I can’t believe over a month has passed since I last posted on here. Time seems to have been an illusion the past couple of weeks— I traveled to Vietnam, my brother and sister visited, and Urban Light is busier than ever as our new staff and team took charge of some awesome projects and events. The rain has been consistent every day and I am amazed at the force it comes down at times. A foot of water in the streets is a common site these days. It’s raining right now and the sun is shining brightly over the mosque that sits on my soi— there’s a rainbow out there somewhere!
Vietnam was my first solo traveling experience and I was nervous about how it would all pan out. My nine-hour overnight bus ride to Bangkok to reach the airport (it’s much cheaper to fly out of Bangkok) could have been more comfortable, but I got lots of writing and reading in. Sleep was impossible; the uncomfortable seats weren’t entirely what was keeping me awake though. My twin brother, Darryl, had just arrived in Africa a week and a half prior and as a twin, the separation does get the best of me. We had our last hoorah in Thailand at the beginning of my journey and I was off on my first trip without accompaniment.
Tomorrow marks my three-month milestone living in Thailand. As I pack my bags for my visa run to Vietnam, I consider my time living here, especially being a the first outside of Maryland, to have been a success thus far. The experience has already been life-changing and I am looking forward to all that is in store for the next five months! My Thai is okay, but has a very long way to go (communication has actually been amazing, even with the minimal Thai that I do know) and will improve with more time and perhaps another level Thai class. Just in the past two weeks, I have started giving one-on-one guitar lessons, and I can tell that the communication barrier that existed even just a few weeks ago has fallen. After performing two shows in Chiang Mai, it feels great to start teaching and hopefully inspire the kids here at the center.
First Chiang Mai performance! I even had a drummer sit in.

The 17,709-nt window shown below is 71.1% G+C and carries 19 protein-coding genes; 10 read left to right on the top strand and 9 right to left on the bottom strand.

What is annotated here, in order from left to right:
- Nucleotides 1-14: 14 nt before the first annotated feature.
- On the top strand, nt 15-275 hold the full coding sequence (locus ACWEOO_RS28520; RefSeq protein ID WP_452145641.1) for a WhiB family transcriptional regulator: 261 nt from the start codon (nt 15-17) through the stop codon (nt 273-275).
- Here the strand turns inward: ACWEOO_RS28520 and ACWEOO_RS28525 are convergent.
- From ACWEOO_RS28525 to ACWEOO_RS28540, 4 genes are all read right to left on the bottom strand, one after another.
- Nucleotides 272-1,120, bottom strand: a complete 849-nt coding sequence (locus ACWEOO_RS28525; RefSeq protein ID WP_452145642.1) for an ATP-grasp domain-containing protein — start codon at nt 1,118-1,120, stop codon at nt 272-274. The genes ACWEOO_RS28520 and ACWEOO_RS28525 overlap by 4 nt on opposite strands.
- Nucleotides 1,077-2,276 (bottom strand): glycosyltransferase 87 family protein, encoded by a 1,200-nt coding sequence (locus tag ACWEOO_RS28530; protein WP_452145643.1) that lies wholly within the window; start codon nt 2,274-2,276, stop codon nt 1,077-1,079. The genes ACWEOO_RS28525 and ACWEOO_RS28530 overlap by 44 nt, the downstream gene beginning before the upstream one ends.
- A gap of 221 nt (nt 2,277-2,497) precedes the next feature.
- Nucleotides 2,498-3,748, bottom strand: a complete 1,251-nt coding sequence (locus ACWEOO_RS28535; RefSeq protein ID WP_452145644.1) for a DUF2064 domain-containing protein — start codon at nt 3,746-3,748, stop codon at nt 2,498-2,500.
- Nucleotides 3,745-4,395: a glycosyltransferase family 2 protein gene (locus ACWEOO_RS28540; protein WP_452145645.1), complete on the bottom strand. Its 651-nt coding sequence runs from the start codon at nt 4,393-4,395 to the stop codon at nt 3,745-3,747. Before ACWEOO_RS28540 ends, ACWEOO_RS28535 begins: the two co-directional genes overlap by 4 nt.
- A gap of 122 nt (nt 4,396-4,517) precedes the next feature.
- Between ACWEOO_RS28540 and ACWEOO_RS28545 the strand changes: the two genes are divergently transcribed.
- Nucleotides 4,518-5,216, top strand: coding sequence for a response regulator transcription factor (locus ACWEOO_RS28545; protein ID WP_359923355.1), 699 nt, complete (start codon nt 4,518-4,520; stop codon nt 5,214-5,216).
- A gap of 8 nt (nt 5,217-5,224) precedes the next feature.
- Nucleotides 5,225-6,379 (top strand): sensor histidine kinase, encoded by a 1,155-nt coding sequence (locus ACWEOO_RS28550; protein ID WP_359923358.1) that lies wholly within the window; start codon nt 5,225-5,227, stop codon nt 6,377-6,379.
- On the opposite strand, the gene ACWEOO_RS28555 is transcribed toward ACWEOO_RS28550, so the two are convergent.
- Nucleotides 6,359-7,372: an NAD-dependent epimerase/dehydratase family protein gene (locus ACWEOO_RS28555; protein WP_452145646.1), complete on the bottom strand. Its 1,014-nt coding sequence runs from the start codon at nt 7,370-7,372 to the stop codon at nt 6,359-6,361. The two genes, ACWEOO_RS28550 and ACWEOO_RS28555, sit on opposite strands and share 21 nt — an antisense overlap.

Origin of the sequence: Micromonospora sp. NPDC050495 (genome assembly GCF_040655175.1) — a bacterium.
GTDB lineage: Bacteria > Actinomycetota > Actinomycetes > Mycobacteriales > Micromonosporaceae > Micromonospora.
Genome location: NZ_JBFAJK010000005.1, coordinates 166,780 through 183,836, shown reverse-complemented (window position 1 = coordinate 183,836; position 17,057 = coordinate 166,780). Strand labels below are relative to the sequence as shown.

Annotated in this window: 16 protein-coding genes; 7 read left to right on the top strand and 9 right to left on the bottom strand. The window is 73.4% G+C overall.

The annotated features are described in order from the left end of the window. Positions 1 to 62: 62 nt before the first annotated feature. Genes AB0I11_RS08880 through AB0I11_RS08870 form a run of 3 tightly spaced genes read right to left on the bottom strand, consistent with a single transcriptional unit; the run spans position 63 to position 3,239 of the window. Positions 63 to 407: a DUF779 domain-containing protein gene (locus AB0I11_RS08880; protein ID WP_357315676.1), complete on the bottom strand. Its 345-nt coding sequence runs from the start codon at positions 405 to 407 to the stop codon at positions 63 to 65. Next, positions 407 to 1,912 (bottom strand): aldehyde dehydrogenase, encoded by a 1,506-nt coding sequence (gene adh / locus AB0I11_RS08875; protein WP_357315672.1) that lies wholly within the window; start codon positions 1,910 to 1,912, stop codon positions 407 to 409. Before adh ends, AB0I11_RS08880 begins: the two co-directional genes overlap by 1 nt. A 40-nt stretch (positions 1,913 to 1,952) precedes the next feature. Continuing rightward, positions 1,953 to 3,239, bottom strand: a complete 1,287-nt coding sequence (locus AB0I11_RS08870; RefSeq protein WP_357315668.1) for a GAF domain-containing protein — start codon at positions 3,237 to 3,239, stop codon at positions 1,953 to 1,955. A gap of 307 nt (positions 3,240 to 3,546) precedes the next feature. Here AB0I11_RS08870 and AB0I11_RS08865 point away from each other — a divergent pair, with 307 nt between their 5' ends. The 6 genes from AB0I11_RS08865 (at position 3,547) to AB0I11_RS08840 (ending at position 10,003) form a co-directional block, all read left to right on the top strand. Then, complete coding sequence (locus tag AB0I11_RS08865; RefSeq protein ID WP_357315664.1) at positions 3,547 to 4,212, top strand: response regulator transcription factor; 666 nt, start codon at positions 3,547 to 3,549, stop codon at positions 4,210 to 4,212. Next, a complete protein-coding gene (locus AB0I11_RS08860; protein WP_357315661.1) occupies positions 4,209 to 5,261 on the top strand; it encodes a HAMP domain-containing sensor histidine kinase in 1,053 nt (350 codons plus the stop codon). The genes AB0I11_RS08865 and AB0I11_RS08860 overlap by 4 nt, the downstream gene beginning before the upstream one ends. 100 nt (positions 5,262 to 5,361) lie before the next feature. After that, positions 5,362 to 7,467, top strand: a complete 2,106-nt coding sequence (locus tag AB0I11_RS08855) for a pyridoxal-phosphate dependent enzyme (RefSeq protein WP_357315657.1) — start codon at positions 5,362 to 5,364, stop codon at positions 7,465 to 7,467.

A few days ago my twin brother, Darryl, started his adventure with the Peace Corps in Tanzania, a reality that is still surreal in my mind and, I’m sure, in much of my family members’ as well. The longest D and I have been separated at one time (prior to me coming to Thailand) was nine days. Yes I know, out of 24 years of life, a little more independence should be expected, but we remained attached, and it always seemed right— our band, the classes we took in college (twin brother is the best lab partner for sure), being room mates— you get the point, we’re close.
Starting to rock at an early age.
“Twinsburg”– 3rd Prize for most look-alike twins.
Graduation!- photo by Kanji Takeno
Giving a caricature artist a challenge in Chicago.
Cooking a feast in our home in Baltimore.
Doing our thing.
Darryl, Scott, and I hanging out with some elephants in Thailand.
Tanzania and Thailand are right next to each other in the alphabetical list of countries around the world. Coincidence? We’re always together somehow!
One of the highlights of the past month came after receiving an invite from my Thailand brother and buddy, Fame, to visit his home in an Akha Hill tribe a little more than three hours north of Chiang Mai. Fame was kind enough to let me tag along for the annual rice planting ceremony that he was obligated to perform. I jumped at the opportunity, and after a long van ride and two Song-Taews, we made it!
Upon arriving, Fame took me around the village, first showing me an interesting development that I later learned was one of the many Royal Projects occurring all throughout hill tribes in northern Thailand. Travel Impact Newswire describes the projects: His Majesty King Bhumibhol Adulyadej and members of Thailand’s Royal Family have set up numerous village-based community development projects nationwide which are now open for small-scale tourism. They provide unique insights into the King’s concept of a sufficiency economy and are models of alternative economic development.